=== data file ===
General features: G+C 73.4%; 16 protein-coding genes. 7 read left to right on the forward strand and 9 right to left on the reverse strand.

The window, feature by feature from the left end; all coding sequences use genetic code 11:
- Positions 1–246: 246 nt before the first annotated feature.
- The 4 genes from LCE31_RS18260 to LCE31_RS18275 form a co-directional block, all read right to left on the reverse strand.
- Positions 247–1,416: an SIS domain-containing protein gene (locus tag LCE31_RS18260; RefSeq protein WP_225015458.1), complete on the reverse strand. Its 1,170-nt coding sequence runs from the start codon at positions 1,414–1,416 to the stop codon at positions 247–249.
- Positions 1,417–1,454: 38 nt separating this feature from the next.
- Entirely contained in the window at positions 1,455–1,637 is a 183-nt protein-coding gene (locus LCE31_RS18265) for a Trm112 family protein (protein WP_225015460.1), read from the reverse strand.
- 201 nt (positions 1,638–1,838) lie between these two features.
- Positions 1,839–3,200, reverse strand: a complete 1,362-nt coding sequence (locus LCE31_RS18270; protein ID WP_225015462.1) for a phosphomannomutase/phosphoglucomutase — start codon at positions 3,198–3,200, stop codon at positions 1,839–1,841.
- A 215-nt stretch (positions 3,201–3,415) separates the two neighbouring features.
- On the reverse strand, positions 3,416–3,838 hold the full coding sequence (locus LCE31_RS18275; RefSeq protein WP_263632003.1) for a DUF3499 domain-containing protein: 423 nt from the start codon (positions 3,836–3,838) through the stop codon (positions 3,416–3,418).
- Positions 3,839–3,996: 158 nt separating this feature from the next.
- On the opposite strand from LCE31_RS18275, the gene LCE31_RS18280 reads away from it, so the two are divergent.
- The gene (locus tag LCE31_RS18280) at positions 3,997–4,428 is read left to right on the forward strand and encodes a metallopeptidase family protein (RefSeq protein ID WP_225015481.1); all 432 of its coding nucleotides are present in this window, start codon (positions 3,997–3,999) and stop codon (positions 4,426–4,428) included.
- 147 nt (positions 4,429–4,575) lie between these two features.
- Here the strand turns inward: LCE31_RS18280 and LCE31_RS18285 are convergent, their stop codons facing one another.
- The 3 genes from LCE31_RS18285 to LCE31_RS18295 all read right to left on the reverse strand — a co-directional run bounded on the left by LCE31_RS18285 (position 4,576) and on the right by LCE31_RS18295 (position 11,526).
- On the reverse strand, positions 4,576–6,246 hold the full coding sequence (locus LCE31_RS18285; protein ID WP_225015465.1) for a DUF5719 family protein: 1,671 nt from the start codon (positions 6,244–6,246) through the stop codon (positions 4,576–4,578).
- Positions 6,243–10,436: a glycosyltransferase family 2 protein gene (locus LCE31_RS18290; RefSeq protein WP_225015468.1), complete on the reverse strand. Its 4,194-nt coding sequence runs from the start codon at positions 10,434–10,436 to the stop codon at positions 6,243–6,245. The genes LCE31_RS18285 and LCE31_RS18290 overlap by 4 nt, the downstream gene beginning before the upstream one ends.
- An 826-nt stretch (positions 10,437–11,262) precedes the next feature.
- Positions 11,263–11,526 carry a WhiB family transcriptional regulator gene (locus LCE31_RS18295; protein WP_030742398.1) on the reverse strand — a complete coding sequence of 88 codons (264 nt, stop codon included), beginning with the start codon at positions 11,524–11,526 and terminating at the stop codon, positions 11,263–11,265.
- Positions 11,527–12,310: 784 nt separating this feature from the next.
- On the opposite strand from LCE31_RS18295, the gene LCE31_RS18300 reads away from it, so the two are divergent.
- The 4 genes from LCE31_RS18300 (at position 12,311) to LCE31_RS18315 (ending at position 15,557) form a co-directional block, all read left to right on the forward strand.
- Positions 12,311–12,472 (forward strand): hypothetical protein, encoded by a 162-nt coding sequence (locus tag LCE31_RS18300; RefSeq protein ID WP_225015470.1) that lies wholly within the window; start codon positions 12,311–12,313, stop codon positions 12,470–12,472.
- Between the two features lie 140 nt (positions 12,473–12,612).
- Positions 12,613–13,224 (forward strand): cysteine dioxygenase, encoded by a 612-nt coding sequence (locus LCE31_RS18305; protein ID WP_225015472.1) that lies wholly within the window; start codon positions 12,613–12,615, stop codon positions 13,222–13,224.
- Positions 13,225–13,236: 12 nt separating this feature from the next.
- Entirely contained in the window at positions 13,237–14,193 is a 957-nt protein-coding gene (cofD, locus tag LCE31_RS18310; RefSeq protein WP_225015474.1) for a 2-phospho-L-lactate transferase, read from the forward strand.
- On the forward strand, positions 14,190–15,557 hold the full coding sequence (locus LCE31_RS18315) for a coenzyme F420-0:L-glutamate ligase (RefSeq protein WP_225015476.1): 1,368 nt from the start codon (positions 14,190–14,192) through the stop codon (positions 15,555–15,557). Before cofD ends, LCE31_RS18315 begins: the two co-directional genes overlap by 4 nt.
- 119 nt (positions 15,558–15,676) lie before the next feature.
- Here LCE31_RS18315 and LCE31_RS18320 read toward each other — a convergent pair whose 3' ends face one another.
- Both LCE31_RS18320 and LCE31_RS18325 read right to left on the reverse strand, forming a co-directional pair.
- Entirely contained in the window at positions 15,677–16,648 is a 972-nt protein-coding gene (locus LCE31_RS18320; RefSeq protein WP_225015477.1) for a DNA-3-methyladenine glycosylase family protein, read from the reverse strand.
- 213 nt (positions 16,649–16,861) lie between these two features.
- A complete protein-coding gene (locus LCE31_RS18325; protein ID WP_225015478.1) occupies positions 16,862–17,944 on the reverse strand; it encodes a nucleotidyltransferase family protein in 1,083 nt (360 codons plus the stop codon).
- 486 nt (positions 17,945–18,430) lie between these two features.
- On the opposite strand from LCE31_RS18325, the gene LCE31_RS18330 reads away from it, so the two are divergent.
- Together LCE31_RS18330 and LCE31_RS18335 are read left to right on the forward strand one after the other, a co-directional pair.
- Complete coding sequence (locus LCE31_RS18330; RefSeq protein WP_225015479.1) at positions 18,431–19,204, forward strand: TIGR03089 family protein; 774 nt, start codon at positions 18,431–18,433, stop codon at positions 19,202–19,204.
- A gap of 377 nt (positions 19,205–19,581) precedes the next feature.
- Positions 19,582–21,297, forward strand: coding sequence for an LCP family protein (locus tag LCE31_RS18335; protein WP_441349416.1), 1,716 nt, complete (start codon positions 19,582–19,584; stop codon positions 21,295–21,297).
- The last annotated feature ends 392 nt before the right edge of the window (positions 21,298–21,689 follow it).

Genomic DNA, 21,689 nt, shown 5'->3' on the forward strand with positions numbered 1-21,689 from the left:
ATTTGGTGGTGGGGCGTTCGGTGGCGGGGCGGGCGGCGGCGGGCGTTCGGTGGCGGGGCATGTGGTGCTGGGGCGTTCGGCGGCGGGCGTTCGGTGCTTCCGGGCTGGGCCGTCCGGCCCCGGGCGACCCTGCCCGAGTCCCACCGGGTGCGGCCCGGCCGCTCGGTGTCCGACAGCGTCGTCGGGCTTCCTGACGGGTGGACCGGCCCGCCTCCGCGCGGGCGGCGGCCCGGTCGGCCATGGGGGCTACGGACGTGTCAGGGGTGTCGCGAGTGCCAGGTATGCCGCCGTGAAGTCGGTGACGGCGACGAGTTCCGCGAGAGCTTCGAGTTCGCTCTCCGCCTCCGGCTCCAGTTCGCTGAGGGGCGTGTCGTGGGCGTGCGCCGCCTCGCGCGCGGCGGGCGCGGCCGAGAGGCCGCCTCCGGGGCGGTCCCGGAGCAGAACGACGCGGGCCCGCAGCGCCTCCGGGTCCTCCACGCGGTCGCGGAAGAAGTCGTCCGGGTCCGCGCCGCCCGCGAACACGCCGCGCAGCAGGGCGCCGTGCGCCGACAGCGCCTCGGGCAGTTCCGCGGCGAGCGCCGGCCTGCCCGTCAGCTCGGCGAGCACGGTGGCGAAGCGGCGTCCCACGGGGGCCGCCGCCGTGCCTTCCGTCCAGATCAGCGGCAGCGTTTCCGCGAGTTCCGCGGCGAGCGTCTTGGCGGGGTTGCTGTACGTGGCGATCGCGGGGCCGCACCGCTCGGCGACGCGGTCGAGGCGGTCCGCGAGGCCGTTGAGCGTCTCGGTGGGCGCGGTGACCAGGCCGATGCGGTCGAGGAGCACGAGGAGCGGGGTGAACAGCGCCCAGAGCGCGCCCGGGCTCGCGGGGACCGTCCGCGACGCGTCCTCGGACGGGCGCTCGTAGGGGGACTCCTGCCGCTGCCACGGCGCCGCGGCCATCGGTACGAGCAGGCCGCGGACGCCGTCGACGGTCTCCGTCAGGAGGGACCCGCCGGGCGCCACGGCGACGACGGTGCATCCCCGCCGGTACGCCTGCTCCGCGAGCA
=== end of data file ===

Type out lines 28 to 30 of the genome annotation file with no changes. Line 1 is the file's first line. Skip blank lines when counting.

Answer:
- Positions 13,225–13,236: 12 nt separating this feature from the next.
- Entirely contained in the window at positions 13,237–14,193 is a 957-nt protein-coding gene (cofD, locus tag LCE31_RS18310; RefSeq protein WP_225015474.1) for a 2-phospho-L-lactate transferase, read from the forward strand.
- On the forward strand, positions 14,190–15,557 hold the full coding sequence (locus LCE31_RS18315) for a coenzyme F420-0:L-glutamate ligase (RefSeq protein WP_225015476.1): 1,368 nt from the start codon (positions 14,190–14,192) through the stop codon (positions 15,555–15,557). Before cofD ends, LCE31_RS18315 begins: the two co-directional genes overlap by 4 nt.